I think, for now, the benefits of the Karen meme outweigh the negatives, and I don’t think anybody named Karen is going to suffer any real consequences for having the name. But the way some men, particularly white men, use it does sometimes have the smell of sexism about it.

              1. kt*

                You put your finger on something that I too have felt: that context. And I’ve seen the conversation be more nuanced, especially between women: throwing back to the earlier meme of “I want to speak to your manager” I’ve see women encouraging other (white) women to “use that Karen energy” for social justice and reform. Like, yes, call you state representative and demand reform in the tax code or sentencing laws or police accountability the same way you might ask for a change in the warranty or a reconsideration of your kid’s application for something. I’ve seen a few pics of white women at BLM events with shirts saying “Karens for Black Lives”. I’m trying to channel that energy in a positive way when we talk about equity, diversity, and inclusion at my company, so that we can make it useful & not a whitewashed waste of everyone’s time: I did email our EDI people with suggestions that tried to amplify what I’ve heard from Black employees & people in my field, combined with my experiences with successful & failed EDI efforts at other institutions. When white guys make fun of Karen, it’s a pretty different feel.

                So for the LW, I hope it doesn’t hold you back when resumes are reviewed, and if you feel like it’s an issue in interviews you can come up with a teeny short joke about it.

            2. Bella*

              “There ARE similar names out there for men used as mocking shorthand, they just haven’t all caught on the way Karen has.”

              Isn’t that kind of the point, though? The catching on?

              It’s like saying “slut isn’t sexist against women because we COULD use it against men, it’s just more popular to use it against women” which ignores why certain words are weaponized against women more often in these contexts.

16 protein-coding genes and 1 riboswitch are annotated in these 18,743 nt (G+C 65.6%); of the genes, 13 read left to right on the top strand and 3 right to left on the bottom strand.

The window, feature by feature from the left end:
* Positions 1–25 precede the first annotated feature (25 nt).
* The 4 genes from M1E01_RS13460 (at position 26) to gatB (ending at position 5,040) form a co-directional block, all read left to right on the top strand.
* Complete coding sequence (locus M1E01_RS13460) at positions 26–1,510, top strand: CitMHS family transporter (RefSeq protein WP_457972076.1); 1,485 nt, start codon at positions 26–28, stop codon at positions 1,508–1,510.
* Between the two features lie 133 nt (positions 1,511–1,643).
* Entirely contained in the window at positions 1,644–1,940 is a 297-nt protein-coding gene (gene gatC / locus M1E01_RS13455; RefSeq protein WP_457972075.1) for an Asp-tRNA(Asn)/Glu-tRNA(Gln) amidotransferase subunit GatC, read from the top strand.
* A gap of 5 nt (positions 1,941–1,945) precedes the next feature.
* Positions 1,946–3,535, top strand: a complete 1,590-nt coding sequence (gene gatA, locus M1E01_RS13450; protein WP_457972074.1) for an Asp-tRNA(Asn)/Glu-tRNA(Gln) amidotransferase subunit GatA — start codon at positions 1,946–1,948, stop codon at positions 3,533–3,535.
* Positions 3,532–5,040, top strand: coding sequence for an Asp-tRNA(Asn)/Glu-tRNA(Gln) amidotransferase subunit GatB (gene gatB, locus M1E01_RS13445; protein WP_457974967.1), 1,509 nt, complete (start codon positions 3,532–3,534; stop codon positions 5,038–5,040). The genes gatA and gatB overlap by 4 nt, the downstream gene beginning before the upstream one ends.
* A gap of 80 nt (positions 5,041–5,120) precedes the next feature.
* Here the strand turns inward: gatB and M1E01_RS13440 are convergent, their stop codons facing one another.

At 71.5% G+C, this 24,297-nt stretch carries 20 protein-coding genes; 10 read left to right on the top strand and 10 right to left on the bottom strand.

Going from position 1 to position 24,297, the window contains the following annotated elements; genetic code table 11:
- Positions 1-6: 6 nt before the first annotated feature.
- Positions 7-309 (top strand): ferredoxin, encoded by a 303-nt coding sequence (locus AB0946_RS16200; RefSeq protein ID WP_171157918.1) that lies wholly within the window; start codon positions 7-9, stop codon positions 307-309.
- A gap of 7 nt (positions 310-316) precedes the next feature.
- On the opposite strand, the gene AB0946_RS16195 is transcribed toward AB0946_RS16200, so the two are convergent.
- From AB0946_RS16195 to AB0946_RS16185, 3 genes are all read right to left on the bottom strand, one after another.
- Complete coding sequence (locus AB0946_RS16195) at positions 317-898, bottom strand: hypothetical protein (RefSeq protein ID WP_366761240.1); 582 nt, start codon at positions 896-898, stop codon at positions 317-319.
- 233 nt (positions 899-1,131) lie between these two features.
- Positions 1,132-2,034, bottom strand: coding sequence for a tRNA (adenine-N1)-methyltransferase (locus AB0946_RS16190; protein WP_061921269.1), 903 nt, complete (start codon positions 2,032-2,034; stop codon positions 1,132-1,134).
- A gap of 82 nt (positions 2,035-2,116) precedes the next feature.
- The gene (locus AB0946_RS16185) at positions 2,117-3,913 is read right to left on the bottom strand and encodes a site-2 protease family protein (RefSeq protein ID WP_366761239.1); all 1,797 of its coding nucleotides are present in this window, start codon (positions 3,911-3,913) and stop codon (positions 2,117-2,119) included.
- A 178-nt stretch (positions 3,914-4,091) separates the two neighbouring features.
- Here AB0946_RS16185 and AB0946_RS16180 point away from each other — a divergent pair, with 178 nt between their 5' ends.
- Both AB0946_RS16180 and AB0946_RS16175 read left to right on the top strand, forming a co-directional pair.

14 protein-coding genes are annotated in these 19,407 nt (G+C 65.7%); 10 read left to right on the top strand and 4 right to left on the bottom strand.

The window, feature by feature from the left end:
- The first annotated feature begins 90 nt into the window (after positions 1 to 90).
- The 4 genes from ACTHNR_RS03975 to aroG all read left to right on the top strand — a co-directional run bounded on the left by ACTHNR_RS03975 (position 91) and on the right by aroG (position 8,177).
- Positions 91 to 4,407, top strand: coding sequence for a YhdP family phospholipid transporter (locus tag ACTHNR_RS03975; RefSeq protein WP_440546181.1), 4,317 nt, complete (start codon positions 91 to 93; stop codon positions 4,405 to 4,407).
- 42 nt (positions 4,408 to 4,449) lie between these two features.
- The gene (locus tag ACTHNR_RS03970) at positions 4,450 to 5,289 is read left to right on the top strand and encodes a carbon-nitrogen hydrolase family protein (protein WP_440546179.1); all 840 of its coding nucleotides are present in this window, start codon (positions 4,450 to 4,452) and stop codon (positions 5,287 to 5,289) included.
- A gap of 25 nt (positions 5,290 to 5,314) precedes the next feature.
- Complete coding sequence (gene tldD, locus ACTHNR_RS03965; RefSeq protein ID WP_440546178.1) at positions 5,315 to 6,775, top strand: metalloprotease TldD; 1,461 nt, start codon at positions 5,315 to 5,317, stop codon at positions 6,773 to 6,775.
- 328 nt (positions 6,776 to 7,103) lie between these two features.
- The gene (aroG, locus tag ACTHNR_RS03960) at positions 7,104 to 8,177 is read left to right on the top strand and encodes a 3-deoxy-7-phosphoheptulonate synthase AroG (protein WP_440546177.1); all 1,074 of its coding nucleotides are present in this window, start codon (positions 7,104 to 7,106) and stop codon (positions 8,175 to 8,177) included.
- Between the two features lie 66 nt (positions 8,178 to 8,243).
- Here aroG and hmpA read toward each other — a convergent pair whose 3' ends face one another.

1. Bella*

                though to be clear Karen/Becky/etc isn’t the same as other words… but I think it’s worth examining why we focus on them over men. There’s been a ton of Karen-esque men in media FWIW (even violent ones, like the guy that was talking down to teens about COVID and then choked the black girl??) but they’re just evaluated individually and never given a label.

                1. kt*

                  I do agree that it’s worth thinking about. One reason that Karen has caught on is specifically because of the gender thing; the ‘sanctity of white womanhood’ was literally in the past a reason to kill and control Black people and the echoes of that through history are loud. It’s the ‘virgin’ side of the virgin/whore dichotomy. White men used this as an excuse and accelerant for violence and restrictive laws.

                  But it was the white men carrying out the violence and the lawmaking during slavery, Reconstruction, and Jim Crow — women simply were not allowed in those spheres. So why don’t we have memes for that? Why isn’t that named? Is it just the water we swim in?

            3. Aitch Arr*

              The usage of Karen by black women to describe entitled, white women precedes the now more common usage by everyone for a rude woman.

            4. MusicWithRocksIn*

              I just don’t think it’s actually fixing anything. To me the whole Karen thing is like the all office email that goes out because a few people are doing something wrong, the whole “Everyone needs to stop taking such long lunches” email never fixes anything. The people it’s actually directed at don’t think it’s about them and ignore it, and the people who weren’t taking lunches too long start eating at their desk while they work because they are worried it’s about them. I know women who don’t want to send an incorrect order back because they don’t want to be a “Karen”.

              1. Altair*

                The use of “Karen” in this sense started on Twitter, I believe, among Black women complaining about a certain pattern of behavior among some White women. When it originated it was about mutual venting rather than “fixing anything”.

                Not infrequently, when POC complain to vent, we’re told we’re not fixing things or not helping or encouraging people to not listen to us because we haven’t tailored everything we say to be externally-directed messages rather than intra-group discussions with others who share some of the same background. The publicness of many social media sites, such as Twitter, blurs the lines between public and private, but I still think it’s not quite fair for POC to be expected to make our every public utterance about teaching others and improvement and never about connecting with those who share our experiences.